Arkansas trimmed the margin to 8-5 with three consecutive two-out doubles in the fourth inning, making Nikhazy’s escape in the fifth even more consequential with the tying run at the plate. Nikhazy struck out the final two hitters he faced to slip out of the pinch. Ole Miss increased its wiggle room with a three-run sixth inning that began with Keenan’s blast to right and culminated with Anthony Servideo legging out an infield single with two outs. It plated two runs.
Grae Kessinger all but put the game to rest with a towering two-run shot in the seventh inning. Kessinger admired his work as the ball sailed into the left field seating. It was the exclamation point tacked onto a win that resembles to the makeup of this team. It’s been echoed often by players an coaches alike that this group plays its best when its back is against the wall. The team won three straight elimination games at the SEC Tournament in Hoover in a run that both changed its season and kept any glimmer of hope of playing at Swayze Field in the postseason alive.
“The mantra to this whole postseason is that we do not know what tomorrow is going to bring,” Nikhazy said. “We have to do our jobs today. We cannot look past today. That is what kept us on our toes. We were never content today. We wanted to keep pouring it on them.”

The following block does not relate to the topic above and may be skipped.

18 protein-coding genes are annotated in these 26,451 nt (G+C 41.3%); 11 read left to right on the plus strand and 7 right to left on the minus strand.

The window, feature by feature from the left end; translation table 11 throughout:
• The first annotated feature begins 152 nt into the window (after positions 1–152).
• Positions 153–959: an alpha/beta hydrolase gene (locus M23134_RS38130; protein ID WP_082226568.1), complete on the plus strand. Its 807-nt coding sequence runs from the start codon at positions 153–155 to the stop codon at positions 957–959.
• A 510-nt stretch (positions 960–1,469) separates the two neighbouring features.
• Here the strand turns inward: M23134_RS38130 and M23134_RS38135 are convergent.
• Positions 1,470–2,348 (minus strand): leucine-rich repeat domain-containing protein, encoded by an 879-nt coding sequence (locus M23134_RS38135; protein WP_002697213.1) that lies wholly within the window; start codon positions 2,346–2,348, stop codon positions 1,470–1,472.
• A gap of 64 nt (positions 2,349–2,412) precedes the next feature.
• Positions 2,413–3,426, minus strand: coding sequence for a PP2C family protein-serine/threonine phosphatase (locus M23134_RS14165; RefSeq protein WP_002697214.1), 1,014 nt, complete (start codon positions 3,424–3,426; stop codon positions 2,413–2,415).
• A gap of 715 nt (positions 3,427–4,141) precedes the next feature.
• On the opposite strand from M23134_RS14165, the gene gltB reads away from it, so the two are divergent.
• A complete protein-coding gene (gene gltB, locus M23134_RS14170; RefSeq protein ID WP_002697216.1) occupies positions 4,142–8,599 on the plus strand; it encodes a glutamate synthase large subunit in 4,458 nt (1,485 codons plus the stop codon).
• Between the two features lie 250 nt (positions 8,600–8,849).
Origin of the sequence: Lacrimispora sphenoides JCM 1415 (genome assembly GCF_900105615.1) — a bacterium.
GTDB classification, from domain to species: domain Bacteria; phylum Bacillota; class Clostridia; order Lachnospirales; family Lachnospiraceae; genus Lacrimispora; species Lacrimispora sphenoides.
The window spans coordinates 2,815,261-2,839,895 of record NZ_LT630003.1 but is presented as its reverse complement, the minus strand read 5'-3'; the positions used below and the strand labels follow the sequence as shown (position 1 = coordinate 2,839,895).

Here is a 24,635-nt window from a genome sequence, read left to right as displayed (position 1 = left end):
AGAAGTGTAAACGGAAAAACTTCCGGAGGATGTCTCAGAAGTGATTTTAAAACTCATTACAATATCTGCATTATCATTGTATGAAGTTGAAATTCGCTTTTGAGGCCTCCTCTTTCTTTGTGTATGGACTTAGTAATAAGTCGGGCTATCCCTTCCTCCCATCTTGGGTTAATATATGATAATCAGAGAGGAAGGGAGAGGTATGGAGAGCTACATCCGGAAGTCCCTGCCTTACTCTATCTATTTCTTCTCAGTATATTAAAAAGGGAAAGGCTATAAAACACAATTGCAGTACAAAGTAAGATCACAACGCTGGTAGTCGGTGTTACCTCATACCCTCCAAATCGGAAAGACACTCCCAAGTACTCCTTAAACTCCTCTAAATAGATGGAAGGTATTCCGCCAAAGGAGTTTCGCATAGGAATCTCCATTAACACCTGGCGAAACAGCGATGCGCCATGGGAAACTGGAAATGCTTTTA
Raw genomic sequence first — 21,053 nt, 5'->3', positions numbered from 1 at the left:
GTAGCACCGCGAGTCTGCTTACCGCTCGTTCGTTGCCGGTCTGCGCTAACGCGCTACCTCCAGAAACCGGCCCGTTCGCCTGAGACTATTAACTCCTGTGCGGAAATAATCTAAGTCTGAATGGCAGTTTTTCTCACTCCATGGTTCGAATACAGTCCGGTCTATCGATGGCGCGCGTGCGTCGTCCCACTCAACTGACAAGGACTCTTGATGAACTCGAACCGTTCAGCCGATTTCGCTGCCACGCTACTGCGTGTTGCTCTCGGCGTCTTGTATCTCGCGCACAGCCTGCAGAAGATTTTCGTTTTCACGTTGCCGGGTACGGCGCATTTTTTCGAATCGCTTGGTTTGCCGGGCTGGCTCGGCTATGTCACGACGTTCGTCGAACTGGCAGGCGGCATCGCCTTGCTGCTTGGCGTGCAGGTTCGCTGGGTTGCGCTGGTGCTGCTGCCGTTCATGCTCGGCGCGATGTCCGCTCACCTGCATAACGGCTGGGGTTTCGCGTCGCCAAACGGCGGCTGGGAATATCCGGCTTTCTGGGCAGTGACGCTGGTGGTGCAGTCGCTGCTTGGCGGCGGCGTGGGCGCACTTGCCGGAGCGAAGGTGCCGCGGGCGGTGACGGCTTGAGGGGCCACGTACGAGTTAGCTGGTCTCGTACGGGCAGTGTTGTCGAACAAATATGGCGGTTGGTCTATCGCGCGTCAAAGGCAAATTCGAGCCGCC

The run through Hoover and how it changed this team’s attitude is well-chronicled. Ole Miss entered that tournament as a lifeless club waiting to be put out of its misery and left it with a newfound, looser attitude it has adopted for the entirety of the postseason. Zabowski spoke of the trials and tribulations the group has faced throughout the season in molding them for moments like Sunday when a loss spelled the end of the 2019 Ole Miss Rebels. Bianco harped on the resolve of this group and its ability to shirk nerves and enjoy the concept of completing the current challenge at hand.
“They don’t look nervous,” Bianco said. “They look like a team that has won four or five in a row. Somewhere along the line, somewhere in that SEC Tournament we found that. In the most pressure-packed parts of the game, they do play loose and they play with a lot of confidence.”
Ole Miss will enter the decisive game three with fresh bullpen in large part thanks to four scoreless innings of relief from Houston Roth. On a day in which the baseball was jumping out of the ballpark, Roth tamed the Razorback bats and preserved the arms of Parker Caracci and Austin Miller, who have yet to pitch this weekend.
“(Roth) has pitched so well down the stretch for us,” Bianco said. “Today was as good as I have ever seen him against a really good offense.”
The scenario on Monday remains the same. Ole Miss has to win to extend its season. A victory would send the Rebels to Omaha for the second time under Bianco. It would alter the perception of the program as well as how Bianco’s tenure at Ole Miss is perceived. A loss, of course, would end the Rebels’ season and in all likelihood would be the final game for the bulk of the top-ranked 2016 signing class whose core came from Oxford. None of that will be on the forefront of the players’ minds. That’s really what is at the core of this postseason mantra Nikhazy spoke of. Ole Miss has worried less about the impending result and the consequences it will bring, and have instead relished the present moment.
“I bet it is going to be a great baseball game,” Zabowski said. “We are both really good teams. You have seen that the last two days. Tomorrow will be a great game.”
PHOTO CREDIT: JOSHUA MCCOY — OLE MSS ATHLETICS